Esmond Bradley Martin, one of the world’s leading investigators into the global illegal ivory and rhino horn trade, has been found stabbed to death in the Kenyan capital, Nairobi.
He worked undercover in some of the world’s most dangerous and difficult places, photographing and documenting ivory markets, talking to traffickers and calculating black market prices to guide global conservation policy makers.
In the last few years he travelled to China, Vietnam and Laos with collaborator Lucy Vigne, going into places few outsiders would dare to set foot, posing as ivory and rhino horn buyers.
In a Chinese-run casino in Laos, this odd couple would navigate gangsters, drug barons and traffickers of people, guns and wildlife to gather their data.
Their research, funded by Save the Elephants, revealed that Laos has become the fastest-growing ivory market in the world.
They had recently returned from an investigative trip to Myanmar and Mr Martin was writing up that data when he was killed.
Police are investigating the motive for his murder. He died from a knife wound to the neck at his house near Karen, outside Nairobi.
It appears to have been a botched robbery, but police are investigating whether it was linked to his work.
In a BBC interview in 2016, he said the reason that poaching had increased over the last five years in Africa was due to the mismanagement of many of the areas where elephants live.
“Corruption is probably the single biggest cause of the increase in elephant poaching. Corruption at all levels,” he said.
“What has happened over the last few years is that many more Chinese have moved into Africa… There are probably about a million or more expatriate Chinese now working in Africa.
“What we have are these large, open, illegal ivory markets in places like Angola, Nigeria, Egypt, Sudan – and Mozambique, I think – and most of that ivory is being bought by the Chinese.”
He helped close down many of the open markets – drawing attention to governments with poor records on wildlife crime.
His work in China is widely credited with helping encourage the ban of domestic ivory trade this year – and the sale of rhino horn in the 1990s.
A sharp dresser
A flash of snow-white hair and a sharp suit, often adorned with a colourful handkerchief hanging from the top pocket, would accompany his slightly awkward stride into a room.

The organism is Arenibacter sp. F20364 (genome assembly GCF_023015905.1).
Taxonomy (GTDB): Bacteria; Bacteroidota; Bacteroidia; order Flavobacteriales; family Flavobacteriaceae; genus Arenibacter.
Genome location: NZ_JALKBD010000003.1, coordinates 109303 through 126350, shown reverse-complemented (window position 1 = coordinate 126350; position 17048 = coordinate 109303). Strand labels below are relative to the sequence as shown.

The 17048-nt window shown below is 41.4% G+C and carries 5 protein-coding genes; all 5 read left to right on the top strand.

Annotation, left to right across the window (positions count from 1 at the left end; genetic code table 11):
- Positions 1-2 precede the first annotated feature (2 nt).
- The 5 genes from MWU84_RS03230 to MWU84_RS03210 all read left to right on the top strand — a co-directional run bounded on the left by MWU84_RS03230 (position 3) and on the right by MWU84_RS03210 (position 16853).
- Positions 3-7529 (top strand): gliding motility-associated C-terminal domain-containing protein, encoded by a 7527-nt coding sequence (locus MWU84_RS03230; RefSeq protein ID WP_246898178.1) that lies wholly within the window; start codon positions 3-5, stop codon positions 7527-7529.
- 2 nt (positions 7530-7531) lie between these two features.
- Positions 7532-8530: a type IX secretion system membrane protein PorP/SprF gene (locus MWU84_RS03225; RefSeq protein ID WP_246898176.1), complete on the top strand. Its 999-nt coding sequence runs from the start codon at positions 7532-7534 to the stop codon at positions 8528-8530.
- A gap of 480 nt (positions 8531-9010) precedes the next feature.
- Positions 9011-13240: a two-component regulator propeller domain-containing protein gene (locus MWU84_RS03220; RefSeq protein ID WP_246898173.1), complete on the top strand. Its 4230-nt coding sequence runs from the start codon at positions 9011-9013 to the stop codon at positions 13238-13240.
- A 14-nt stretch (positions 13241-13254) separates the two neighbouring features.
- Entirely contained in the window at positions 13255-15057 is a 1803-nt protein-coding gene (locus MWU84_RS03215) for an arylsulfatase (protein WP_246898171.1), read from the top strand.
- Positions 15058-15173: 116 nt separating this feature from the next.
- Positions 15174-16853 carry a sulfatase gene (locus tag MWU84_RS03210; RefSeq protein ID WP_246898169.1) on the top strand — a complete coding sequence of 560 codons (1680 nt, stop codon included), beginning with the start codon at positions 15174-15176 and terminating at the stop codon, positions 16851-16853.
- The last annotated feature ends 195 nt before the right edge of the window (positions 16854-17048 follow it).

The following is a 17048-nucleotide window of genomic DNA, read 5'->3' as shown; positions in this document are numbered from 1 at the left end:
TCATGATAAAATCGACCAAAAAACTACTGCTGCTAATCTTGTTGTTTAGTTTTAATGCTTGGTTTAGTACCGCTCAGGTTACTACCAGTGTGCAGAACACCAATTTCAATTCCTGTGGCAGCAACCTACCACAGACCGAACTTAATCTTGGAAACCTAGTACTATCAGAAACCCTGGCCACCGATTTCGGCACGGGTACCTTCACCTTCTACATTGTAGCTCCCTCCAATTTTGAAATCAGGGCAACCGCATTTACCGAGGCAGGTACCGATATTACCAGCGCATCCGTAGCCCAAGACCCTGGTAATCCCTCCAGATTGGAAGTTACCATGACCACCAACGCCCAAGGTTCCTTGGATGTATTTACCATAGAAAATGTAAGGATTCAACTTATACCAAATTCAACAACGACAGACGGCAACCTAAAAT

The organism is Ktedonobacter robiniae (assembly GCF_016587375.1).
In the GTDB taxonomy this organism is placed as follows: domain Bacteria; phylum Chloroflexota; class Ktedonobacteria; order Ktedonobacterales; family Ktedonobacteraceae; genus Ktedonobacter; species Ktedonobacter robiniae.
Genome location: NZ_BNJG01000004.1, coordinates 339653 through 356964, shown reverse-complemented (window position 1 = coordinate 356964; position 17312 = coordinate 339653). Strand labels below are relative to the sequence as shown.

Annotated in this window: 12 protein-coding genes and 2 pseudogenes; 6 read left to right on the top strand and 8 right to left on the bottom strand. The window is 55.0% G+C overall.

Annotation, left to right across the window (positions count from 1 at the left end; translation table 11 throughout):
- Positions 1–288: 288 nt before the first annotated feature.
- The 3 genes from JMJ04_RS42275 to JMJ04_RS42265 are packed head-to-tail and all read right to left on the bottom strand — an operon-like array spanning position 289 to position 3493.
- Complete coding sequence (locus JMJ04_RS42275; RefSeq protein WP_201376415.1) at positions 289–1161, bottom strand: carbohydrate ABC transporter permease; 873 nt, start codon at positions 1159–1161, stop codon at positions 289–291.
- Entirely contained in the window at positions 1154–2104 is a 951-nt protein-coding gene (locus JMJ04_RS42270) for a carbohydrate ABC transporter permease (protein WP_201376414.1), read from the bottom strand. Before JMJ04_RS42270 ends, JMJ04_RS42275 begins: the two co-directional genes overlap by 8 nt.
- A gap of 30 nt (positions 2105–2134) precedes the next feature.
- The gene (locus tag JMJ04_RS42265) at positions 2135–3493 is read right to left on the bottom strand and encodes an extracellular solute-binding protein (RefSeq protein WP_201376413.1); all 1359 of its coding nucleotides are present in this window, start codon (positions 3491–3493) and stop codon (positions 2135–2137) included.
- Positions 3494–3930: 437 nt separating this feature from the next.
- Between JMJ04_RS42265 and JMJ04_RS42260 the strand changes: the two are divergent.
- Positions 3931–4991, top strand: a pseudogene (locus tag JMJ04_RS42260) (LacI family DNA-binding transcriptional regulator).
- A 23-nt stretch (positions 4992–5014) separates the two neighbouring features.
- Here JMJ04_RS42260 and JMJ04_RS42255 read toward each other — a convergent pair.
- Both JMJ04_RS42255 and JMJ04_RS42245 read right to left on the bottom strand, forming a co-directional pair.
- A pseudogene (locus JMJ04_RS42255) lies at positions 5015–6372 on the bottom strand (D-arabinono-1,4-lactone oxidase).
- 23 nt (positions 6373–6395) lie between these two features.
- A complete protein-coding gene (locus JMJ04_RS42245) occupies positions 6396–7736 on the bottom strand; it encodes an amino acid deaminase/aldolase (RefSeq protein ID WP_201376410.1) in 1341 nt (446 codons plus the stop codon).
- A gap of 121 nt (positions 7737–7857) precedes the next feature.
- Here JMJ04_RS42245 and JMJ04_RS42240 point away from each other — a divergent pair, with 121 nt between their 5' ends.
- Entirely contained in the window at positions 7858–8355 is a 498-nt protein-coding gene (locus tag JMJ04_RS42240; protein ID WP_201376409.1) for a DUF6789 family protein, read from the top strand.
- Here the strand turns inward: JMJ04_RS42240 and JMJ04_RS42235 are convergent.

Esmond Bradley Martin was quietly spoken, but focused, energetic and utterly engaged in his life’s work – collecting data on the illegal trade in wildlife.
Born in New York, he first arrived in Kenya in the 1970s when elephants were being killed for their tusks in huge numbers.
It was then he met the founder of Save the Elephants, Iain Douglas-Hamilton, who says the loss of his friend of 45 years was a terrible blow, both personally and professionally.
“Esmond was one of conservation’s great unsung heroes,” he says.
“His meticulous work into ivory and rhino horn markets was conducted often in some of the world’s most remote and dangerous places and against intensely busy schedules that would have exhausted a man half his age.
“During his 18 years with Save The Elephants, Esmond – alongside his research partners – produced 10 crucial reports into legal and illegal ivory markets.”
And his good friend and colleague Dan Stiles remembers how one night in 1999, Mr Martin had persuaded him over dinner to join him on a continental study of African ivory markets.
“It almost killed me – I was lucky to survive,” Mr Stiles says, laughing fondly.
“I’d never done anything like it before, and it changed the course of my life.”
Mr Stiles had been working with hunter-gatherer communities, but the two travelled across the African continent searching for any ivory that was for sale, asking how much it cost, meeting ivory carvers, finding out where the ivory came from and identifying the trade routes.
“Esmond was the single person who started quantifying statistics on the ivory and rhino horn trade. People before hadn’t really done that. He was really a data man – a facts man.
“With the numbers and the prices it is possible to get a sense of what’s going on with the markets and spot trends – he was responsible for that.”
After 10 weeks travelling the continent, Mr Stiles was exhausted, but Mr Martin was fine.
“He was incredible, he just kept going,” says Mr Stiles.
They went on to survey wildlife markets in Asia, Europe and America and produce a series of reports.
Kenyan conservationist Paula Kahumbu says Mr Martin was unusually generous with his research and shared information for the greater good.
“He was ahead of everyone in terms of identifying how the ivory and rhino horn trade was moving,” she says, in reference to some of Mr Martin’s most recent research.
“Finding that the ivory trade has moved from China into neighbouring countries will inform how conservationists approach lobbying governments for change.”
There is a divide in the conservation community over which approach is better for saving elephants and rhinos: Permitting and regulating the trade to raise money, or totally banning all trade in illegal products to change perceptions.
“He was never partisan and always objective, he would just gather all the data and present it. He didn’t speak publically for or against trade.
“It’s phenomenal that he spent so long – decades – on the issue of trafficking ivory and rhino horn.”
The US ambassador to Kenya, Bob Godec, has called the killing of Mr Martin a tragedy for Kenya and the world.
He says he would personally miss his wisdom, insight, and passion, adding: “Esmond was a true giant of conservation and a champion for African elephants and rhinos.”
“His extraordinary research had a profound impact and advanced efforts to combat illegal wildlife trafficking across the planet.
“African wildlife has lost a great friend, but Esmond’s legacy in conservation will endure for years to come.”